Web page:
What constitutes a legal Will?

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What constitutes a legal Will?

If I type up a Will (for a simple, small estate, 1 heir), take it to the attorney’s office and have my signature notarized with a 2nd witness, would it be legal?

Asked on January 12, 2016 under Estate Planning, Montana

Answers:

M.D., Member, California and New York Bar / FreeAdvice Contributing Attorney

Answered 5 years ago | Contributor

In MT, in order to have a valid Will, you can type up or own or use a form (there are many online). It must then be signed by you in front of 2 witnesses, who must both then also sign the Will.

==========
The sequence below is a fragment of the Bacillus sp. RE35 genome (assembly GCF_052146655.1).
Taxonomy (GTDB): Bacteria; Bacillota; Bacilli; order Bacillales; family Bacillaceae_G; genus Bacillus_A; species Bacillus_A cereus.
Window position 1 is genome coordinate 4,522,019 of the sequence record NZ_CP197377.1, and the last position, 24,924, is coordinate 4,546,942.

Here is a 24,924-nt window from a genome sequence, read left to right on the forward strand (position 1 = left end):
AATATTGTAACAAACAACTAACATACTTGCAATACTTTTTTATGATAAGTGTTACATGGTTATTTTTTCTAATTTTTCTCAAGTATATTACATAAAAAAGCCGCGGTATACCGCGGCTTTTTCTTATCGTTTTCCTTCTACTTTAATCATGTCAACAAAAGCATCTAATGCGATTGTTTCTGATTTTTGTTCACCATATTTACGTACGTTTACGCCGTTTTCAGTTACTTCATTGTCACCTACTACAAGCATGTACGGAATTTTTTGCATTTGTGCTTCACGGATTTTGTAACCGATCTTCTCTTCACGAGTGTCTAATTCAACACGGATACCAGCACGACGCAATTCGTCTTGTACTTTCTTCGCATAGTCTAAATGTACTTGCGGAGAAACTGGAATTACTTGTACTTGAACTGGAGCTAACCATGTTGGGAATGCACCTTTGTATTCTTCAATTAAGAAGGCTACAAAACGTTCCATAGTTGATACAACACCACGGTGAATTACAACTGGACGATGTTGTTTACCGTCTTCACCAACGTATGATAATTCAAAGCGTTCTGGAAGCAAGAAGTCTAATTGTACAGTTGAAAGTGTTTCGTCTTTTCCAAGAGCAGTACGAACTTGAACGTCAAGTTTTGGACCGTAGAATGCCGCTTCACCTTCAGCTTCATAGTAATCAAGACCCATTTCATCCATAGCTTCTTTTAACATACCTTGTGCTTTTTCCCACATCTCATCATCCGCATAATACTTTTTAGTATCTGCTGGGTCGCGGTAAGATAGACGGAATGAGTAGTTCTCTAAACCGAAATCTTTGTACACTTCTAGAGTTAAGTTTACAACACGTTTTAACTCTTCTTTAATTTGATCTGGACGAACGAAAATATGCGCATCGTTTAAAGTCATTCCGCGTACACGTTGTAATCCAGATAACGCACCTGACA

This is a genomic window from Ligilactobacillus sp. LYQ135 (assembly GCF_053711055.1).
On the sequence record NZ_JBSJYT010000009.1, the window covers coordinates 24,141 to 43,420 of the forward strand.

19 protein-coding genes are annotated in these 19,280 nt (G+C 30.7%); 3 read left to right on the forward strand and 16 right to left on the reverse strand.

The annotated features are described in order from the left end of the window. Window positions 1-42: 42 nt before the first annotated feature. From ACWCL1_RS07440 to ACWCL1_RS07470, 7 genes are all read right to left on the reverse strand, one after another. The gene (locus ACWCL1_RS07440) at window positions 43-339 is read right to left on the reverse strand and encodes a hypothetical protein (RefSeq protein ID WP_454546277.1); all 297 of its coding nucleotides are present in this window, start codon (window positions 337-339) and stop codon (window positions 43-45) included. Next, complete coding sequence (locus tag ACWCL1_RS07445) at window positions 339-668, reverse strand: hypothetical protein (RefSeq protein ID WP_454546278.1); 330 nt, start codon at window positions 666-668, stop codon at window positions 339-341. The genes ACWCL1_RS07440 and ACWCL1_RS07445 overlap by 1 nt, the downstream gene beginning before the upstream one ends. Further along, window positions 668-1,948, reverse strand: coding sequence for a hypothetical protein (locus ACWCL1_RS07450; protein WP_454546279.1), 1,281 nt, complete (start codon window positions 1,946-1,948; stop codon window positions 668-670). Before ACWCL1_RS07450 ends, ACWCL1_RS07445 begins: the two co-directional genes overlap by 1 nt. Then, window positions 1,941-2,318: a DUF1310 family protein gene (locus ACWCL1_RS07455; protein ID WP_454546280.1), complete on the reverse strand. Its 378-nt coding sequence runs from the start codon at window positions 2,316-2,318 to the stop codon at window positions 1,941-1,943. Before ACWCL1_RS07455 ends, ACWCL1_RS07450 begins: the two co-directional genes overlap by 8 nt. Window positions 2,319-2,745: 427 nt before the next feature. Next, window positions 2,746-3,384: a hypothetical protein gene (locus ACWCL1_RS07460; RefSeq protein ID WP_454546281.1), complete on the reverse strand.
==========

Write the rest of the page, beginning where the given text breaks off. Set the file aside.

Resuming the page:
While you do not need to notarize your Will to make it legal, to make your it "self-proving" and you'll need to get it notarized. A self-proving Will speeds up probate because the court can accept it without contacting the witnesses who signed it. To make your will self-proving you and your witnesses will need go to a notary and sign an affidavit that proves who you are and that each of you knew you were signing the Will.


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